Decorating your new home gives you a way to feel like the space is truly yours and represents your personality, likes, style, and interests. A stark, empty space can feel cold and unwelcoming. When you own a space, it’s easy to dive right in and begin making all the renovations you want, but if you’re renting you can be quite limited in what you’re allowed to do or change. Since most apartments have a no painting rule (or that it must be returned to its original color), painting is out of the question for many. As are the other obvious renovation practices, like adding built-in pieces, changing the flooring, putting holes in walls, or changing materials.
With all these limitations, the amount of customization you can perform is minimized, but it’s not impossible to still make your rented space feel like a home. Here are a few ideas you can take on when decorating your rental.
Since paint is a firm no, you’ll have to look to other alternatives to bring some life to your wall. We recommend hanging as much as you can on your walls, but with a careful edit. Create similar color schemes with the art, photos, or decor you hang on your wall, or include similar motifs so that continuity is present. Since your wall is likely a neutral like white, this gives you complete freedom with the colors and textures you can incorporate as an alternative to painting your walls.
Another roadblock may lie in the fact that many rentals leave you unable to put holes in the wall, making hanging anything on them a bit difficult. There are a number of ways around this, with Décor Aid‘s interior designers’ favorite option being command strips and command hooks. When hanging photos, artwork, or framed prints, you can attach the adhesive sides to both the wall and the artwork to keep it securely on the wall, and when the time comes to remove it, the adhesive strip peels off as easily as a sticker. Command hooks can also provide an option for pieces you’d like to hang, like a macrame wall hanging or a tapestry. Many of these options, like tapestries or photos, are relatively weightless so they don’t pose an issue, but for heavier items like framed photos, make sure you choose a command strip or hook that can support the right amount of weight, as indicated on the packaging.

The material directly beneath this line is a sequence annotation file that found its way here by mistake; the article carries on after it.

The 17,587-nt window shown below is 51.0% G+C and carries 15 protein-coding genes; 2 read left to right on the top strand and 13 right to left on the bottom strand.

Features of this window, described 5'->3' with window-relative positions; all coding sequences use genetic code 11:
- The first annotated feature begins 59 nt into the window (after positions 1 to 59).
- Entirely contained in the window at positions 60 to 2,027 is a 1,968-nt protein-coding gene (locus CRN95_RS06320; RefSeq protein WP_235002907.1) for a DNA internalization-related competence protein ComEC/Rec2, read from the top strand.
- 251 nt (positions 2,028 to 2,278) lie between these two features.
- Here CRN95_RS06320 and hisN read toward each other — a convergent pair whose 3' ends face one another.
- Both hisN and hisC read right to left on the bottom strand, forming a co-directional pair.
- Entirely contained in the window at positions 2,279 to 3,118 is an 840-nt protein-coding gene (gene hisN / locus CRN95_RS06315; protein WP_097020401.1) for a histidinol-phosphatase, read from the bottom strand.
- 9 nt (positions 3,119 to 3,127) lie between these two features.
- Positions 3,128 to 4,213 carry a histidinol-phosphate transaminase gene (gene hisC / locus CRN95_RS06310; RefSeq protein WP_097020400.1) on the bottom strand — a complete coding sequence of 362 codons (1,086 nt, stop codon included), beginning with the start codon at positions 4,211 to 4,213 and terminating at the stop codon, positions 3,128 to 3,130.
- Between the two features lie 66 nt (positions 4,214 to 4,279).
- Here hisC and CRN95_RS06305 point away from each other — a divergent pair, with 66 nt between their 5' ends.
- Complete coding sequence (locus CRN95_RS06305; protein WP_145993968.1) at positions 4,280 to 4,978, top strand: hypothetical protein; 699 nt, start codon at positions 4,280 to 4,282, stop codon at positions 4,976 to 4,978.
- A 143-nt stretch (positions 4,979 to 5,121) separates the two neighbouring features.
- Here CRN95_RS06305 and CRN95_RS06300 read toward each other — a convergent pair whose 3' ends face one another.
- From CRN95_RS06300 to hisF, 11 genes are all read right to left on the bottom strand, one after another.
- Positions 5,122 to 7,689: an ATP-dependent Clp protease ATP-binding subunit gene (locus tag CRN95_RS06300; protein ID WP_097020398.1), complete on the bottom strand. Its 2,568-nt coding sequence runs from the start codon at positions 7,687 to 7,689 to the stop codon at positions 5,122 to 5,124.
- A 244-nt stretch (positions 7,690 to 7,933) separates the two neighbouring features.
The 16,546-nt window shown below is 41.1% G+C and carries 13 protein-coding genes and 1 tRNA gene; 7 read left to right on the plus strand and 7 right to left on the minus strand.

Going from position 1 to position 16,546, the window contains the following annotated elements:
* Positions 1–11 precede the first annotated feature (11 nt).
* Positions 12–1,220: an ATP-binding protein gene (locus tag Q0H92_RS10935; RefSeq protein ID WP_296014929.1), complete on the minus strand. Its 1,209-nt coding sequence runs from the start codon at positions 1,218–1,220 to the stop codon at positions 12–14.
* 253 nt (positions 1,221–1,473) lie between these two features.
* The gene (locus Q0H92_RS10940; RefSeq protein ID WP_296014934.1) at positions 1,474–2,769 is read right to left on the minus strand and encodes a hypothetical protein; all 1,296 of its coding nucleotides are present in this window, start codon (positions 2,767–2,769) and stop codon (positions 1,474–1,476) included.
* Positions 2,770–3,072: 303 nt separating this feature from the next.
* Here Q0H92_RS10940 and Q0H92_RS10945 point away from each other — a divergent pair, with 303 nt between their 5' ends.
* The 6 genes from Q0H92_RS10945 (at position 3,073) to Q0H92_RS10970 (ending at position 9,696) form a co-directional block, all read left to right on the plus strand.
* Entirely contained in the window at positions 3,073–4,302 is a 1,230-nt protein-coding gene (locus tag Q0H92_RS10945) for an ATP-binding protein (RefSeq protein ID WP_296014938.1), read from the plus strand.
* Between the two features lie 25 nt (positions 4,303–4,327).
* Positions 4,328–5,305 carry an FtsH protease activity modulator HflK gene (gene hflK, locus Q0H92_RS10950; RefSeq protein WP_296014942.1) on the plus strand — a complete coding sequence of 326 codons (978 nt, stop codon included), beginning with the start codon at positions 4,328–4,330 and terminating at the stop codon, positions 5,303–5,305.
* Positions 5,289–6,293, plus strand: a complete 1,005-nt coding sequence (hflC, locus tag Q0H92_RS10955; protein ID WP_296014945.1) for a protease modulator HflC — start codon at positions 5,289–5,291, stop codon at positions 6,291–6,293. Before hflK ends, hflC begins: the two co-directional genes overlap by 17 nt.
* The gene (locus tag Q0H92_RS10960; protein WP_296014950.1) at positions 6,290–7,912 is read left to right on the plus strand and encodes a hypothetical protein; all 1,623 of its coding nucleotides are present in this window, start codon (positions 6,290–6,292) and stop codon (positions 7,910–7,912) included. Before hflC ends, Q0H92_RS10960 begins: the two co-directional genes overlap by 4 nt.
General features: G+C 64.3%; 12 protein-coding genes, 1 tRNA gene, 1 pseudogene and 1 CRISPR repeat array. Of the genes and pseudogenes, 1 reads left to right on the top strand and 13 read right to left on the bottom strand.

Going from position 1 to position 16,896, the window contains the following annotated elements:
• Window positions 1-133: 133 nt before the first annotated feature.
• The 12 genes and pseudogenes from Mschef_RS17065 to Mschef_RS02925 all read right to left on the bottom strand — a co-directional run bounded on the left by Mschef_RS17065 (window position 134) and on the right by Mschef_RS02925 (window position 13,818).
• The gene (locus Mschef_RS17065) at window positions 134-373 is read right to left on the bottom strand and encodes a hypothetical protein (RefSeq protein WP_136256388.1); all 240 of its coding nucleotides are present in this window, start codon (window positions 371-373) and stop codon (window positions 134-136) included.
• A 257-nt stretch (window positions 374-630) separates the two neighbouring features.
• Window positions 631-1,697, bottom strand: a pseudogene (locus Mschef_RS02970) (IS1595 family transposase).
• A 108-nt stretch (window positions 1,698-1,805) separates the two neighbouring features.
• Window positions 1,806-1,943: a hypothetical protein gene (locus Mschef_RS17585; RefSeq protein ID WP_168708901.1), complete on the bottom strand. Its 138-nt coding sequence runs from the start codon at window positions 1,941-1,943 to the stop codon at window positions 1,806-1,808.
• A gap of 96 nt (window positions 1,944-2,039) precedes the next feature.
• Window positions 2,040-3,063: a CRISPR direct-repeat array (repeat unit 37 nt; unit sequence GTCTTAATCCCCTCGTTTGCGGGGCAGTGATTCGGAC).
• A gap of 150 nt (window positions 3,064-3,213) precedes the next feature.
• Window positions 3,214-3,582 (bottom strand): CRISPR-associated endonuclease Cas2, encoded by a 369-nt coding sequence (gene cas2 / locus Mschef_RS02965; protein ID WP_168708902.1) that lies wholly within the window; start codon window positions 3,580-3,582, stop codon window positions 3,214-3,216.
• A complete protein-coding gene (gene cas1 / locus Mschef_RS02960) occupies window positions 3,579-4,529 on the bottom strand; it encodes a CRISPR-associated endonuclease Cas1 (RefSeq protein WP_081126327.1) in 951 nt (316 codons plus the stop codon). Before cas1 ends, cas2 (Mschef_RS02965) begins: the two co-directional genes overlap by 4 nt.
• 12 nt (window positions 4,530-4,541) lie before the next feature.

Lean Instead of Hang
If you want to veer away from touching the walls completely, then you’ll find a more artistic option in leaning your pieces against the walls instead. Some pieces just can’t be hung without puncturing the wall, but they can still be used in a rental space! Go for the casual, laid-back look that comes from leaning your artwork against a wall. Some choose to stand them up on a console table or credenza so that they’re positioned high enough to catch the eye, while some place them on the ground, as a piece complementary to a small desk or chair, making them more subdued.
Still dedicated to changing up your walls? Find something a bit more temporary. Wallpaper has advanced since the days of painstakingly applying and scraping to remove. Now, there are an incredible amount of options for stick and peel wallpaper. The difference is now application is far easier, coming in pieces that line up seamlessly to create anything from a stripe of color to an entire accent wall. When it’s time to move on to another place, you’ll only need to get a grasp on a corner and peel off, just like a sticker, leaving no damage to the wall underneath.
There are also other options in a similar vein, like decals that can be placed to look like a wallpaper print, or that can be used as accents. Temporary wallpaper can also be added to areas that need a bit of dressing up, like inside cabinets (especially if they’re glass-front), on the inside of bookcases, or built-in areas. They’re still easily removable, but add more of a small accent than an entire wall space.